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2012 Children’s Room Favorites – For Older Readers

Everybody’s putting together their ‘best of 2012′ lists and so, not to be left out, we in the Children’s Room have put together our lists of favorites. This week, we’re looking at books for older readers and we’ll be looking at nonfiction next week. We picked our favorites for younger readers last week.

Drama by Raina Telgemeier
Callie loves theatre and is excited to be the set designer for her school’s production of Moon Over Mississippi. However the theatre department is not the only place where Callie finds drama. Telgemeier’s newest graphic novel showcases Callie’s crazy experiences working on the play as well as her personal relationships with friends old and new. By relying on each other, Callie and her friends swim through the on- and off-stage drama of their middle school. Drama is a fun and heart-warming story of middle school life and how hard navigating through relationships can be. I read this book in one sitting — Telgemeier’s art and character and wonderfully addicting.  (Grades 5 -8)
- Serianna

The False Prince by Jennifer A. Nielsen
My favorite sort of narrator is snarky, charismatic and unreliable – and Sage is all of those! He’s a 15 year old orphan who, along with three other boys, gets involved in a desperate plot to prevent civil war breaking out in the fantasy medieval country of Carthya. The plot is packed with adventure and intrigue, and includes several surprises along the way before reaching a satisfyingly action-packed conclusion. (Grades 5-8)
- Hayley

Liar & Spy by Rebecca Stead
Rebecca Stead won the Newbery Award for her terrific fantasy book, When You Reach Me. Liar & Spy is also set in New York City but is a realistic fiction story about an outcast middle schooler, with a bit of mystery thrown in. Georges, named for Georges Seurat, moves into a new apartment and sees a sign on the basement door for a Spy Club. In this way he meets Safer, a weird kid in the building, and together they spy on the mysterious Mr. X. This mystery, combined with a thoroughly believable and wonderful take on getting through middle school in one piece, makes this my favorite book of the year. (Grades 5 – 8)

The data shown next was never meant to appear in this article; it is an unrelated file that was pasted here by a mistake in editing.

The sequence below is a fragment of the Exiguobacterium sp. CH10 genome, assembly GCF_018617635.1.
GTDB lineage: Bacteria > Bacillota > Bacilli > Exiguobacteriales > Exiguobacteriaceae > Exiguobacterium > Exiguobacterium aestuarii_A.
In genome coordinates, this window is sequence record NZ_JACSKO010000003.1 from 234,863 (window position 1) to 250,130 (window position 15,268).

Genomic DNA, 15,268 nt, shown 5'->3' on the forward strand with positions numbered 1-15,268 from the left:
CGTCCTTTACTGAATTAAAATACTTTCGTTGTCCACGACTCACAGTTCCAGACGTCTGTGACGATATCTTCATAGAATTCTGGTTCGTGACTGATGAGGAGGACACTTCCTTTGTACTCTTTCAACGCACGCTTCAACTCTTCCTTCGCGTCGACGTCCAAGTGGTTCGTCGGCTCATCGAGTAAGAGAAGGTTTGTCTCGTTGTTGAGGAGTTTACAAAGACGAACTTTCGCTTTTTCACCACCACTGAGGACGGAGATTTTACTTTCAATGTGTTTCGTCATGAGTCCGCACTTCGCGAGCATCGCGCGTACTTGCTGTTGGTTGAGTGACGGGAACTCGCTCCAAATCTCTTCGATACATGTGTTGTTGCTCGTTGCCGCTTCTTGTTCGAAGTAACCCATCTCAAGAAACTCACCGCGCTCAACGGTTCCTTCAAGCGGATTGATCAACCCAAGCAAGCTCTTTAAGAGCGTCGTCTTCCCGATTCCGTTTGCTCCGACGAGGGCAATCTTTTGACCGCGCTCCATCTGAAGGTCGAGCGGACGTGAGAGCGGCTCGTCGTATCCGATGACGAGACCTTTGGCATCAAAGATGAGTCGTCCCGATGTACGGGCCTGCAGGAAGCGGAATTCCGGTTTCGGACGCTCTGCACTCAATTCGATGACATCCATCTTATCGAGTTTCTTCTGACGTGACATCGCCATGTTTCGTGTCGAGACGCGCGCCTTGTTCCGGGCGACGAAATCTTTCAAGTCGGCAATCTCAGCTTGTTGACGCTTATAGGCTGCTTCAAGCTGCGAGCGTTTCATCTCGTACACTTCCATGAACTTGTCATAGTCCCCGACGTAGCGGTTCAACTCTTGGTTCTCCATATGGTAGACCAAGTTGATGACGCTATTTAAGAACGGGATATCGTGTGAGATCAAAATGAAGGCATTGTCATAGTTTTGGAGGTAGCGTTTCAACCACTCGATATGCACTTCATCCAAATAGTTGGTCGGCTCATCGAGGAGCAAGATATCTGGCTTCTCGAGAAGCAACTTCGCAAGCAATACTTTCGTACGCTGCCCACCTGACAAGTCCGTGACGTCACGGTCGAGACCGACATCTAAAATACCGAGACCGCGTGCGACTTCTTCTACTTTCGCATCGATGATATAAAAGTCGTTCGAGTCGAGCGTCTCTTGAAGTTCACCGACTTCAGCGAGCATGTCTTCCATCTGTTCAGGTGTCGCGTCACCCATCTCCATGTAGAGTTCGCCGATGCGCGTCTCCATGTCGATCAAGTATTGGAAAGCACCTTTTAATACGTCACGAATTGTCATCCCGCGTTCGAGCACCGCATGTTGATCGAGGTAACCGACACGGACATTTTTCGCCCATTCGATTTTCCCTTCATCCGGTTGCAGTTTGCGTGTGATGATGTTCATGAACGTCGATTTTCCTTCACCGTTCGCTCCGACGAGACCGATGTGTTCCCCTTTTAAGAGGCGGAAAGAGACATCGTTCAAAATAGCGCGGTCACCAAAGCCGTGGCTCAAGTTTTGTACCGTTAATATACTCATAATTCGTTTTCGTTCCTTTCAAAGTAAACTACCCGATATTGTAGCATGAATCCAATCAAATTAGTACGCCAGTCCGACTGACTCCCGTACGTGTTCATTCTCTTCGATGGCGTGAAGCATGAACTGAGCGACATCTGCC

- Lauren

The Lions of Little Rock by Kristin Levine
The Lions of Little Rock dramatizes the devastating consequences of high school closures in Little Rock, Arkansas in the wake of classroom integration (think Little Rock Nine) and the notorious “lost year” of public education that followed. I found the stories of Liz and Marlee, two middle school students who are caught in the crossfire, gripping and was inspired to find out more about what really happened during this stormy chapter of civil rights history. Levine’s fictional account makes the sometimes violent struggle for equality accessible for middle grade readers, and lucky for us, the excellent nonfiction book Little Rock Girl 1957 by Shelley Tougas was published in 2012 to help fill in the gaps. (Grades 5 -8)
- Yolanda

The One and Only Ivan by Katherine Applegate
Ivan, a silverback gorilla, has been a mall attraction at the Exit 8 Big Top Mall for many years and is used to his domain (don’t call it a cage).  He has found art as a way to make his life better, while the mall manager sees it as profit and sells it in the mall gift shop.  When Ivan promises the elder elephant, Stella, that he’ll find a better life for baby elephant, Ruby, the mall’s newest attraction, it becomes his singular purpose. The One and Only Ivan, which is based on a true story, is sweet and poignant, and also sheds light on our cruelty to animals.  I admit that I enjoy books that make me cry – this one will do that and much more.  (Grades 3 – 6)
- Jessica

The Secret Tree by Natalie Standiford
It’s the summer before roller derby fanatic Minty starts middle school, and she discovers a tree in the woods by her house that has all of her friends’ and neighbors’ secrets written inside, only no way to know which secret belongs to whom. The Secret Tree covers a lot of the unkind things people do to each other, but keeps the story light, age appropriate and manages to give all of the characters a satisfying, and for the most part a happy ending as well. It also made me want to join a roller derby team. (Grades 5 – 7)
- Shannon

Wolf Story by William McCleery; illustrated by Warren Chappell
In this charming tale-within-tale, a father tells his son a bedtime story about a hen named Rainbow and the wolf dubbed Waldo who is hot on her tail feathers. With many (many, many, many) interruptions and additions and demands from the young listener, the story is one of the most amusing I’ve read in a long time. Almost perfectly crafted, it hits just the right pitch of gentle humor and surprising turns. As a parent, I particularly love the way McCleery captures the dad’s joyous experience of telling his son the story, and the acute need he sometimes has to say, “Enough! I don’t want to hear the name “Rainbow” for the next 45 minutes!” (Grades 1 – 4)
- Molly

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